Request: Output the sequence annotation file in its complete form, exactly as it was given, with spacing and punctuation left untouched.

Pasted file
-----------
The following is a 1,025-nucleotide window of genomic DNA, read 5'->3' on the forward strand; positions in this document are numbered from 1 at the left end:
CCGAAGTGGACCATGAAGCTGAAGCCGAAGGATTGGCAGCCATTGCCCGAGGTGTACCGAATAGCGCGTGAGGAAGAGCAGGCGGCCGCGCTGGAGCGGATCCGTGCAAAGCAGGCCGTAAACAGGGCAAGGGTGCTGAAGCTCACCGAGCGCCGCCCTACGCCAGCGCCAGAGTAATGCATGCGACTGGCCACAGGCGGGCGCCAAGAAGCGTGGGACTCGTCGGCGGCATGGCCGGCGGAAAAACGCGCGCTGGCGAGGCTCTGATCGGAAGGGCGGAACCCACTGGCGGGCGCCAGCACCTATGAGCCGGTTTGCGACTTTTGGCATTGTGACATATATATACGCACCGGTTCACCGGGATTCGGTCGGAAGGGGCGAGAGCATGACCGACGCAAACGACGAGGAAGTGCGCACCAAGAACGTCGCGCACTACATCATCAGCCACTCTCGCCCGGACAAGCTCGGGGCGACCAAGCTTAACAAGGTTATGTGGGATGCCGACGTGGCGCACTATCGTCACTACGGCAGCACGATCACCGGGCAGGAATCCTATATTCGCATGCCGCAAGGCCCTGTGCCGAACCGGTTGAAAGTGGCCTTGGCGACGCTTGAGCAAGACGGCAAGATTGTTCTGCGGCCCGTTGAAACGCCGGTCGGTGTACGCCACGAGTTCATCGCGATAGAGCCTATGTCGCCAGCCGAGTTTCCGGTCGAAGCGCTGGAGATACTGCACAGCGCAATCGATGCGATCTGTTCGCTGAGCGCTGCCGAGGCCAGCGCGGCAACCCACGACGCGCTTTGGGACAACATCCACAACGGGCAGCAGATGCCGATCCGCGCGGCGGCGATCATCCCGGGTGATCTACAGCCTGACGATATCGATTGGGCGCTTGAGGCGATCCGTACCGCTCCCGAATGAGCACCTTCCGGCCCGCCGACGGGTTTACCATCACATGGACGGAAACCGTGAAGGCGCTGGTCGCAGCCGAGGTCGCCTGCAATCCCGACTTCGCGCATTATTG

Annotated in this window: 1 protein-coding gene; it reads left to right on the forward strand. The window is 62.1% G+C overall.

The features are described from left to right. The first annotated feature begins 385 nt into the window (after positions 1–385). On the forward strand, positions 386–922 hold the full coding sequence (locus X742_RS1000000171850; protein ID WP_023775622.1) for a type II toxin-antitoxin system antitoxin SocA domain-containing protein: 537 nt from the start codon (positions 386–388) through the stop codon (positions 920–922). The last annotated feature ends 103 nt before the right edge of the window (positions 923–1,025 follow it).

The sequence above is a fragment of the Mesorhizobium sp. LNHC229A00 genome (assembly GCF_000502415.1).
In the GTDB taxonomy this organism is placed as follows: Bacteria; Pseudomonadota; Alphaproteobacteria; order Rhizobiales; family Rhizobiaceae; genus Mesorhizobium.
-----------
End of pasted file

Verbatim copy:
The following is a 1,025-nucleotide window of genomic DNA, read 5'->3' on the forward strand; positions in this document are numbered from 1 at the left end:
CCGAAGTGGACCATGAAGCTGAAGCCGAAGGATTGGCAGCCATTGCCCGAGGTGTACCGAATAGCGCGTGAGGAAGAGCAGGCGGCCGCGCTGGAGCGGATCCGTGCAAAGCAGGCCGTAAACAGGGCAAGGGTGCTGAAGCTCACCGAGCGCCGCCCTACGCCAGCGCCAGAGTAATGCATGCGACTGGCCACAGGCGGGCGCCAAGAAGCGTGGGACTCGTCGGCGGCATGGCCGGCGGAAAAACGCGCGCTGGCGAGGCTCTGATCGGAAGGGCGGAACCCACTGGCGGGCGCCAGCACCTATGAGCCGGTTTGCGACTTTTGGCATTGTGACATATATATACGCACCGGTTCACCGGGATTCGGTCGGAAGGGGCGAGAGCATGACCGACGCAAACGACGAGGAAGTGCGCACCAAGAACGTCGCGCACTACATCATCAGCCACTCTCGCCCGGACAAGCTCGGGGCGACCAAGCTTAACAAGGTTATGTGGGATGCCGACGTGGCGCACTATCGTCACTACGGCAGCACGATCACCGGGCAGGAATCCTATATTCGCATGCCGCAAGGCCCTGTGCCGAACCGGTTGAAAGTGGCCTTGGCGACGCTTGAGCAAGACGGCAAGATTGTTCTGCGGCCCGTTGAAACGCCGGTCGGTGTACGCCACGAGTTCATCGCGATAGAGCCTATGTCGCCAGCCGAGTTTCCGGTCGAAGCGCTGGAGATACTGCACAGCGCAATCGATGCGATCTGTTCGCTGAGCGCTGCCGAGGCCAGCGCGGCAACCCACGACGCGCTTTGGGACAACATCCACAACGGGCAGCAGATGCCGATCCGCGCGGCGGCGATCATCCCGGGTGATCTACAGCCTGACGATATCGATTGGGCGCTTGAGGCGATCCGTACCGCTCCCGAATGAGCACCTTCCGGCCCGCCGACGGGTTTACCATCACATGGACGGAAACCGTGAAGGCGCTGGTCGCAGCCGAGGTCGCCTGCAATCCCGACTTCGCGCATTATTG

Annotated in this window: 1 protein-coding gene; it reads left to right on the forward strand. The window is 62.1% G+C overall.

The features are described from left to right. The first annotated feature begins 385 nt into the window (after positions 1–385). On the forward strand, positions 386–922 hold the full coding sequence (locus X742_RS1000000171850; protein ID WP_023775622.1) for a type II toxin-antitoxin system antitoxin SocA domain-containing protein: 537 nt from the start codon (positions 386–388) through the stop codon (positions 920–922). The last annotated feature ends 103 nt before the right edge of the window (positions 923–1,025 follow it).

The sequence above is a fragment of the Mesorhizobium sp. LNHC229A00 genome (assembly GCF_000502415.1).
In the GTDB taxonomy this organism is placed as follows: Bacteria; Pseudomonadota; Alphaproteobacteria; order Rhizobiales; family Rhizobiaceae; genus Mesorhizobium.